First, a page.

I’ve begun a new series based on faces formed by erosion, in a rock cliff and the surrounding terrain, on Maui's north shore. The first piece in this series is a triptych of three faces, titled Nā Kāhu Pōhaku (Rock Guardians). The image above is the 2nd face in the triptych - you can see the first face in my previous blog, and I will be posting the third face in my next blog. I began each piece using a photograph of one of the rock formations, that I had printed on lithograph paper, which I then drew into with Prismacolor pencils. I shaded areas and used patterns (inspired by traditional Hawaiian kapa) to accent the face in the image, while allowing other areas to recede. As I worked on these, I began to notice animals and creatures as well as the main face. Pareidolia is the phenomenon of perceiving a recognizable image or meaningful pattern where none exists. These images are great examples of Pareidolia.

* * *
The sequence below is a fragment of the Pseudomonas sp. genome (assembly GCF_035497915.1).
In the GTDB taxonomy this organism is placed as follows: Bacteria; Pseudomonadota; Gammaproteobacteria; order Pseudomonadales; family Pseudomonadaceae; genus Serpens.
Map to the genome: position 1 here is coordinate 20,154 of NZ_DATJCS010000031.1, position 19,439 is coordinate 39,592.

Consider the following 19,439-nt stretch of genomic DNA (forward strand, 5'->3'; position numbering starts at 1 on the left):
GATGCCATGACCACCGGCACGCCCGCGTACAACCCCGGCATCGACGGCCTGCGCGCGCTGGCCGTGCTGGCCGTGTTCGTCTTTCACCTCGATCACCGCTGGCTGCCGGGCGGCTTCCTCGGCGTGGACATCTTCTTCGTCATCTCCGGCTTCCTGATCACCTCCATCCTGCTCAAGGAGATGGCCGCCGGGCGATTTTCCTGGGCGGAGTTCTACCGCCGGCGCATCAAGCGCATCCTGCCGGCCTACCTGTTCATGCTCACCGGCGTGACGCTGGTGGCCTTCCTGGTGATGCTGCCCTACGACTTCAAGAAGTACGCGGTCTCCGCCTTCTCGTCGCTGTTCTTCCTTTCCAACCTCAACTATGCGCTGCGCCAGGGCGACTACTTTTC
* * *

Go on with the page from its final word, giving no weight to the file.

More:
If you look closely, you will see two pueo (owl), an ʻIʻiwi (Honeycreeper), a Night-Heron, two puhi (eel), a manō (shark), a dolphin and more. A few people have pointed out to me that the main face in this piece, brings to mind Kamapuaʻa, the Hawaiian shape shifting Pig God.
Many of the animals that I began to see are various Nā ʻAumākua (Hawaiian ancestral guradian spirits). Interestingly, pōhaku (rock) is also considered to be an ʻAumākua. As my awareness of the faces in the rock became conscious, I felt something beyond Pareidolia (a phenomenon of the brain) as though a communication was happening, and a relationship forming. This place continues to reveal new facets to me and I now know it in a much deeper way. I often feel the sense of having entered a community of beings when in the presence of these rock formations.
In Hawaiian mo'olelo (oral tradition) the northern most point of the island is considered to be a “jumping off” point for spirits in their transition to the afterworld.